Outbreaks of anger among Jeju residents directed toward Yemeni asylum seekers

Posted on : 2018-07-02 17:05 KST Modified on : 2019-10-19 20:29 KST
Local residents who help migrants being targeted
Yemeni asylum seekers wait for their turn at a refugee job fair at the Jeju Immigration Office on June 18. (Park Seung-hwa
Yemeni asylum seekers wait for their turn at a refugee job fair at the Jeju Immigration Office on June 18. (Park Seung-hwa

Jeju residents are experiencing fatigue from coping with the 549 Yemenis who have arrived on the island to flee a civil war at home. Now anger is being directed at the residents who moved to offer “emergency relief” for Yemenis neglected by the central government and public system. Complaints about the authorities’ neglect are also mounting at Jeju workplaces that answer immigration authorities’ urgent request to hire Yemeni workers. Critics are accusing the government of continuing to focus on what is “convenient for Seoul” in its response, while residents of the island where the Yemenis have taken up residence are taking active steps to resolve the refugee issue.

One Yemeni family recently decided to find accommodations on the outskirts of Jeju City after previously staying at the home of a family of Jeju residents in Jeju City Center. The reason was the outpouring of objections from neighbors after press exposure resulted in news getting out of the refugees staying door. People posted messages online about visiting the family’s home to harm them. Instead of being applauding for their generosity in sharing their house to protect the safety of a refugee family with nowhere else to go, the family found their own safety threatened.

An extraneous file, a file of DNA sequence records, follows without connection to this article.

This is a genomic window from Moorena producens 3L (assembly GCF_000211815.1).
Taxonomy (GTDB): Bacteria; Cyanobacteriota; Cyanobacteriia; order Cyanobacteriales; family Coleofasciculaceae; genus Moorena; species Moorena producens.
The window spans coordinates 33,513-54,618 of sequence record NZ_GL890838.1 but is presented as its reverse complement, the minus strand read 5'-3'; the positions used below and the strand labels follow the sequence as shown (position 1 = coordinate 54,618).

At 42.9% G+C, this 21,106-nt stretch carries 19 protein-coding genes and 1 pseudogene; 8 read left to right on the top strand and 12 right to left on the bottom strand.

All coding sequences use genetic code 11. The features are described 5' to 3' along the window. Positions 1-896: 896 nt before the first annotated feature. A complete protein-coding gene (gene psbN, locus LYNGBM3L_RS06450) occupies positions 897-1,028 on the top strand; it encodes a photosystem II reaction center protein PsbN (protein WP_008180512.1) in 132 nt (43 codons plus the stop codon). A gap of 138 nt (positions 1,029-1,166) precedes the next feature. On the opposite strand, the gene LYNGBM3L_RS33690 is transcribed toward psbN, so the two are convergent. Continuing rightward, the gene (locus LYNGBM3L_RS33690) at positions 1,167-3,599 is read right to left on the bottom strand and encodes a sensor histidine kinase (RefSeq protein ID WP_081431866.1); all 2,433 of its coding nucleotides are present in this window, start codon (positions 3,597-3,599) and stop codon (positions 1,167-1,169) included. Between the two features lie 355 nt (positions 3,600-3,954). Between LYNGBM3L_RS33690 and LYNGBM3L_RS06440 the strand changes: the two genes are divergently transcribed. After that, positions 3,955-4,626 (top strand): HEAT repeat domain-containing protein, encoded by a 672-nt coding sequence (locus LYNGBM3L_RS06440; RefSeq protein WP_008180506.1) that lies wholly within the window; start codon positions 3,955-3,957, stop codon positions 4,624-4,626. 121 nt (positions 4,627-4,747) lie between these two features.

According to the Jeju Refugee Countermeasures Committee, these sorts of cases – where Jeju residents end up suffering after taking in Yemeni refugees without any official support – have become a routine occurrence.

Conflict has also erupted at workplaces that were hastily opened to the Yemeni visitors. Last month, the Jeju Immigration Office provided assistance in placing Yemeni refugee applicants in fishing boat, fishery, and restaurant jobs for which few South Koreans apply. But now the owners of the fishing boats and fishery businesses that offered jobs are facing difficulties as more and more of the refugee applicants quit due to a lack of understanding of the workplace or communication issues with the owners.

“In a lot of cases, the refugee applicants dived into working on fishing boats without any understanding of the working environment there, and they ended up complaining of seasickness and quitting,” explained a source with the Jeju Fisheries Cooperative.

“There has been a lot of grumbling from the boat owners,” the source added.

According to the fishing cooperative, over 70 of the 180 or so Yemenis who found jobs at fisheries had quit as of June 29.

“The immigration office authorities merely helped with the placement, without doing anything in terms of post-management,” a fish culture cooperative source said.

 staff photographer)
staff photographer)